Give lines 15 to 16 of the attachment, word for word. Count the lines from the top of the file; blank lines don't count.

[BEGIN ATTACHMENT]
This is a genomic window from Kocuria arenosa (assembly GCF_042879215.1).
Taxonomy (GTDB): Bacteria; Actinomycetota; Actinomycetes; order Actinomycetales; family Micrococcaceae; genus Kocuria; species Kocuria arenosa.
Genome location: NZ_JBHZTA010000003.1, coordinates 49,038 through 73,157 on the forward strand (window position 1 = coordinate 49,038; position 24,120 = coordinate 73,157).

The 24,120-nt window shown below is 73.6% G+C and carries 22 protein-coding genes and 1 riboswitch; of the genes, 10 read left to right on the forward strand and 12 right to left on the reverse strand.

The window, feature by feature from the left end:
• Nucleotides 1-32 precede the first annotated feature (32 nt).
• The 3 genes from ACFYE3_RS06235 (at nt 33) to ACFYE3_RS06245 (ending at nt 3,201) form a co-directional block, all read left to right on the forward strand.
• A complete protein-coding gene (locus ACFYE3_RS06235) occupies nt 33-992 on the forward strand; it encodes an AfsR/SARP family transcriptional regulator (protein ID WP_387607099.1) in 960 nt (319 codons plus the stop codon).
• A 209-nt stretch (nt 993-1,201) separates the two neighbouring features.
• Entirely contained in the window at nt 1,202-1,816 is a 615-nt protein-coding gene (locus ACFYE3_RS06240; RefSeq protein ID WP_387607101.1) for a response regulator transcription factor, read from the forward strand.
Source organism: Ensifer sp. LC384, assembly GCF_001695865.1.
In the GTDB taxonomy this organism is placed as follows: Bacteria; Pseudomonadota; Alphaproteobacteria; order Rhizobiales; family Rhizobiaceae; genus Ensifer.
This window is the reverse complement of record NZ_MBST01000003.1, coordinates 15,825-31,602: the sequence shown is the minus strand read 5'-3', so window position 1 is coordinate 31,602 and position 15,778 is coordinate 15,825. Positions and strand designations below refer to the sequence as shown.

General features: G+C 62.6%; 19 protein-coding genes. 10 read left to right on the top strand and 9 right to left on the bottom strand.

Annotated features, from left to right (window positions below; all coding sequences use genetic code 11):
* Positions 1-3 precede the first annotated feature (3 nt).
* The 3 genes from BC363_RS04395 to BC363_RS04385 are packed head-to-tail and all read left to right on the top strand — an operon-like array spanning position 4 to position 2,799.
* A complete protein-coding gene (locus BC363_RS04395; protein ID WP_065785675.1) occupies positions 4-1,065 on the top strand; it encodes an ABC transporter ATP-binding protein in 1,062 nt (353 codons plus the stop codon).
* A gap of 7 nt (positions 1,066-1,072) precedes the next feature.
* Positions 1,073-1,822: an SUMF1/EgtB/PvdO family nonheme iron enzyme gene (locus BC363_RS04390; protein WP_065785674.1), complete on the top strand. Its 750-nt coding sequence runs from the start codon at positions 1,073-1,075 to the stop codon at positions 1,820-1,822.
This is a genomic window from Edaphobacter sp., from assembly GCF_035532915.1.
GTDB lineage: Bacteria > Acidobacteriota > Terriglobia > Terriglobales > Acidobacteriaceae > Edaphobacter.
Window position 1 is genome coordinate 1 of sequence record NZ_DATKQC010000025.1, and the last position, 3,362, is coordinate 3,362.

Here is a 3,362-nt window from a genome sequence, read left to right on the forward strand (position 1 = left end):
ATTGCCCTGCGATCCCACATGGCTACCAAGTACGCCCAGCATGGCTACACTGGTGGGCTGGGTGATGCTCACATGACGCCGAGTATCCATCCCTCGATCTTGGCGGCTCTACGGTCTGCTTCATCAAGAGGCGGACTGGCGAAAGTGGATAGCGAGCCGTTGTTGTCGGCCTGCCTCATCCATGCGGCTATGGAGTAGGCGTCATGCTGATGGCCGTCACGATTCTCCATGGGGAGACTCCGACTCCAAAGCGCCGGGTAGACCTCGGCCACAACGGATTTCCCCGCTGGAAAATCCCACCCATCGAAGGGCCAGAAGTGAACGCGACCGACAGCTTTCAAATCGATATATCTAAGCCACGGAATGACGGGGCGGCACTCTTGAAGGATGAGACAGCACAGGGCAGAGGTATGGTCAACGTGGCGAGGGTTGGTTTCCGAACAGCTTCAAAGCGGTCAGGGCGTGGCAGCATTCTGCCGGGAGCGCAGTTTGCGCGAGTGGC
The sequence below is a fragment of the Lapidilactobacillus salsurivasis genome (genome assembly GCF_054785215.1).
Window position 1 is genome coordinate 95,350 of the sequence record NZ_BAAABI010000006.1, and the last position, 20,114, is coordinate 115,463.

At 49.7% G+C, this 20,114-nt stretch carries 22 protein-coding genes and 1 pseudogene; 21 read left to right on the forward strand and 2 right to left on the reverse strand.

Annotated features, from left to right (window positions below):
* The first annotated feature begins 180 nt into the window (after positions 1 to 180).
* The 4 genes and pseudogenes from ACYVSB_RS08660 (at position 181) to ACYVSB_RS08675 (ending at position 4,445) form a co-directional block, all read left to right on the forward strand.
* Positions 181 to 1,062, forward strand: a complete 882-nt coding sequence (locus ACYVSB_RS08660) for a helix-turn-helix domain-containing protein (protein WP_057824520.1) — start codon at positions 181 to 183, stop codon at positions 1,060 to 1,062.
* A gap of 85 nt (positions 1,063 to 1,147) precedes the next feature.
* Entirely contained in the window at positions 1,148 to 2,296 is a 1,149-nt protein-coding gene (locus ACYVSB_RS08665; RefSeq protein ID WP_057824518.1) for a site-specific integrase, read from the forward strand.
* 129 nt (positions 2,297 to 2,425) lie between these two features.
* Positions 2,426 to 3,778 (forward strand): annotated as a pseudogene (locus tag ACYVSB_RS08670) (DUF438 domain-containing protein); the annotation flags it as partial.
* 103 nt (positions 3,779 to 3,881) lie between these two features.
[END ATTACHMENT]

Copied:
Annotated features, from left to right (window positions below; all coding sequences use genetic code 11):
* Positions 1-3 precede the first annotated feature (3 nt).